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Old 29 October 2007, 18:13   #1
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Marina Berth / Bilge Pump / Trunk Question

I have recently put my Ribcraft 5.85 in a marina berth. I have just been searching through past posts on bilge pumps and battery flattening problems. My set up seems to be an on/off arrangement with no automatic option as currently wired.
In my ignorance I thought I wouldn't need the pump on automatic anyway. I thought that if I left the elephant trunks down that the worst that could happen is that the well at the transon would fill up and anything over this level would empty via the trunk. Am I missing something here? I am doubting myself beacause the nice people at the marina phoned me after a torrential downpour here on the weekend to tell me that they had lifted my elephant trunk up because the boat was filling with water via the trunks.
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Old 29 October 2007, 18:19   #2
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Is your trunk above water when it's down?
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Old 29 October 2007, 18:25   #3
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I have seen small auto bilge pumps powered by a solar panel on top of the a-frame ... seemed to work well. Not fast but works given the length of daylight
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Old 29 October 2007, 18:33   #4
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Our Rule pump is an automatic one. It flattens the battery if we leave it on.

So we don't.
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Old 29 October 2007, 19:01   #5
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when the boat is at rest and dry I think that he bottom of the trunk hole is level with the waterline
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Old 29 October 2007, 19:09   #6
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...I thought that if I left the elephant trunks down that the worst that could happen is that the well at the transon would fill up and anything over this level would empty via the trunk.
Given your last post about the trunk level, when some water flows in and fills the well, as you suggest, the stern will then be heavier and lower the trunk deeper into the water. Consequently, you'll get more water in there than you anticipated.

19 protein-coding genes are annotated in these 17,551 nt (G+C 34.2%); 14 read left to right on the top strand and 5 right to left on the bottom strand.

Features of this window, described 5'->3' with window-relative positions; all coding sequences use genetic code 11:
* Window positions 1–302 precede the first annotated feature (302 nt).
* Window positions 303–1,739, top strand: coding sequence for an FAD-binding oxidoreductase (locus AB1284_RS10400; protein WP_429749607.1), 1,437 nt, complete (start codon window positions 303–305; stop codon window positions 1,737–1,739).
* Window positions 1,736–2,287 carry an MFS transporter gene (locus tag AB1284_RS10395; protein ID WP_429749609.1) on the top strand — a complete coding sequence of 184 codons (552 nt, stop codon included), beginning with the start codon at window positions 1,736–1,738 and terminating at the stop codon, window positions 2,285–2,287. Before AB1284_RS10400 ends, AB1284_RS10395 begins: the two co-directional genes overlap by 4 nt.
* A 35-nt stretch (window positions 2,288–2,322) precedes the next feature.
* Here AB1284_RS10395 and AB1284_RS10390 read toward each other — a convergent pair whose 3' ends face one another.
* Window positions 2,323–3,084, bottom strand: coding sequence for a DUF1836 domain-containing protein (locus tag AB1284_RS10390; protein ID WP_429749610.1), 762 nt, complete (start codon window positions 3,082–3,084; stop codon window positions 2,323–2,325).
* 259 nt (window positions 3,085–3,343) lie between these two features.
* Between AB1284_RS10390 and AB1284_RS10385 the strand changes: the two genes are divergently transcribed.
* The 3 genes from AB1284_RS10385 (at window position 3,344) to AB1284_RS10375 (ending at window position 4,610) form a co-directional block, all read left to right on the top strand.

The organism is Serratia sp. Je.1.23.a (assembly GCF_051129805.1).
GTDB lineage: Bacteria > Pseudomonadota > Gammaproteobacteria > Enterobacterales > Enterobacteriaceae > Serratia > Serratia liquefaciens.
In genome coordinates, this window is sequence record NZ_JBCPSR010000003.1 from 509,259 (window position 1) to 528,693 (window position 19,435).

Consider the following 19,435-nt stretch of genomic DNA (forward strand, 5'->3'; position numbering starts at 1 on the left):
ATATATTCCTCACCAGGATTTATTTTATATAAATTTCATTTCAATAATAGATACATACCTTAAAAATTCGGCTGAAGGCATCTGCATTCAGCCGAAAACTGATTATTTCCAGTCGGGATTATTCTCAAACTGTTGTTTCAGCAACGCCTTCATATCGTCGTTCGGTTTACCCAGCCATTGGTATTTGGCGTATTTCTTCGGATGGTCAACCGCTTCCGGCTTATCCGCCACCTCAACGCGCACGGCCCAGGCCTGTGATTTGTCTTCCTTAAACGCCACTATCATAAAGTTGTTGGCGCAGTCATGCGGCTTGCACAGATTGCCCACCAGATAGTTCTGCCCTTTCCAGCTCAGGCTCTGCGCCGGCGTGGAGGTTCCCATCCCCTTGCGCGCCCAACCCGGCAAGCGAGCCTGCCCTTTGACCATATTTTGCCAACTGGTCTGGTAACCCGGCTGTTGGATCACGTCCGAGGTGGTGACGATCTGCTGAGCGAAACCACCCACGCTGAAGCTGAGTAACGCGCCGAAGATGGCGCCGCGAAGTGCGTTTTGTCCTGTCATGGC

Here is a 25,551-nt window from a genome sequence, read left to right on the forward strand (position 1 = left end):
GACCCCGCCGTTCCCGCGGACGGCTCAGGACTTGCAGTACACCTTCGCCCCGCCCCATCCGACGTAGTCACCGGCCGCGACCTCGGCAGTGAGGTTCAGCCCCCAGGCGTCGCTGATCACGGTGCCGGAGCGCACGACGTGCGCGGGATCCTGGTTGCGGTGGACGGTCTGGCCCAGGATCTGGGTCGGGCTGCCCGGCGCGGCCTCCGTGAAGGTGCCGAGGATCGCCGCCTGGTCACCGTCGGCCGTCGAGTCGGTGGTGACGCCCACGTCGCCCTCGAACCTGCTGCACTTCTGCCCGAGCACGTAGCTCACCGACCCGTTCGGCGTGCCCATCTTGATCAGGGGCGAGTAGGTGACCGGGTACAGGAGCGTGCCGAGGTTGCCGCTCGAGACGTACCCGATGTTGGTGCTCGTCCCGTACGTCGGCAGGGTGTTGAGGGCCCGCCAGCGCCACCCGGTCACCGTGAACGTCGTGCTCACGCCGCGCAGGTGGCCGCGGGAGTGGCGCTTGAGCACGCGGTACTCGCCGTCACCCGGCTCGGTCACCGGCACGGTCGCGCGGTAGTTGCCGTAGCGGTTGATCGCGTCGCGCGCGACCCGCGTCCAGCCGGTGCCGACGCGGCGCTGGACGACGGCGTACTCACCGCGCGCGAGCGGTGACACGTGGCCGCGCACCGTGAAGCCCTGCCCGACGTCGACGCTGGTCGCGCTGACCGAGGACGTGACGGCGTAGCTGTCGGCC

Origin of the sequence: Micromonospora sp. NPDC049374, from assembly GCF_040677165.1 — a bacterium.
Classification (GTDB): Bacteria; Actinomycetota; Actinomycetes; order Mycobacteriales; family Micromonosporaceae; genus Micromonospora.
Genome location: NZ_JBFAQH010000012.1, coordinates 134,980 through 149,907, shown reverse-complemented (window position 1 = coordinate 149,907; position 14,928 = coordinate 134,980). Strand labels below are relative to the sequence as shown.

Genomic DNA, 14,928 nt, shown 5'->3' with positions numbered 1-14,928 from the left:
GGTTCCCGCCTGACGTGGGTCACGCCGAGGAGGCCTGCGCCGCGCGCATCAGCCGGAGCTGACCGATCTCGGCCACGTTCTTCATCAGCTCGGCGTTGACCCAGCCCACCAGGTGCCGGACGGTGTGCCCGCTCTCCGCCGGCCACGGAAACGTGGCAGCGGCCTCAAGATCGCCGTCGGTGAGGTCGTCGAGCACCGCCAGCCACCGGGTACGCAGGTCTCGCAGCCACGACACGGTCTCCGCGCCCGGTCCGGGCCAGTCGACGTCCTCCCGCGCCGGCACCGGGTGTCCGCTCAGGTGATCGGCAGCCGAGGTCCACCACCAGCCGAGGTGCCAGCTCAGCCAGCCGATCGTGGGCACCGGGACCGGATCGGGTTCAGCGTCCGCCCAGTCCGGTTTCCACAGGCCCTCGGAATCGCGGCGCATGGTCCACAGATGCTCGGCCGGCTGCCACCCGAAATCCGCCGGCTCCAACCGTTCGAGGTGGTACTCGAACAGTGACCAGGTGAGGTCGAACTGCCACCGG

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Old 29 October 2007, 19:35   #7
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Given the buoyancy of the tubes I hoped it wouldn't drop much. I think what I may do next time I am at the marina is put a hose in the boat with the trunk down and see what happens if I keep filling ie if the water finds its own level and where it is. I really don't fancy having a flat battery every time I get to the boat or fannying around with solar panels!
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Old 29 October 2007, 19:44   #8
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We get far more rain than most. My boat also has a huge deck area and no cover - in 1 day it is possible to collect about 1,000L or 1 tonne of water!!! I have a 120amp/hr battery and even when we have had loads of rain the battery will last about 2-3 months.

The pump is an auto Rule 500 and if it doesn't have water to pump draws negligible current - would probably last about 8 months or more.

To give you an idea on solar Panels our local Tesco has the whole roof covered in them - cost 2 million and today when it was fairly sunny for the time of year they were generating 3kw. It will take them 300 years to break even....

I have a 5w panel which I have taken off as it was next to useless. It would be great in sunny weather - but you don't need the pump then!!!

The best answer is a cover.
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Old 29 October 2007, 20:04   #9
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Quote:
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Given the buoyancy of the tubes I hoped it wouldn't drop much. I think what I may do next time I am at the marina is put a hose in the boat with the trunk down and see what happens if I keep filling ie if the water finds its own level and where it is. I really don't fancy having a flat battery every time I get to the boat or fannying around with solar panels!
Might be worth adding a float switch in the well (assuming that's where the pump is)-at least then it'll only pump when it needs to rather than the 'load/no load' auto pumps going off every few minutes.
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Old 29 October 2007, 20:07   #10
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Might be worth adding a float switch in the well (assuming that's where the pump is)-at least then it'll only pump when it needs to rather than the 'load/no load' auto pumps going off every few minutes.
The auto pumps aren't a problem - mine will last for ever like that - it's when it has to pump out a tonne of water a day the trouble starts!!!
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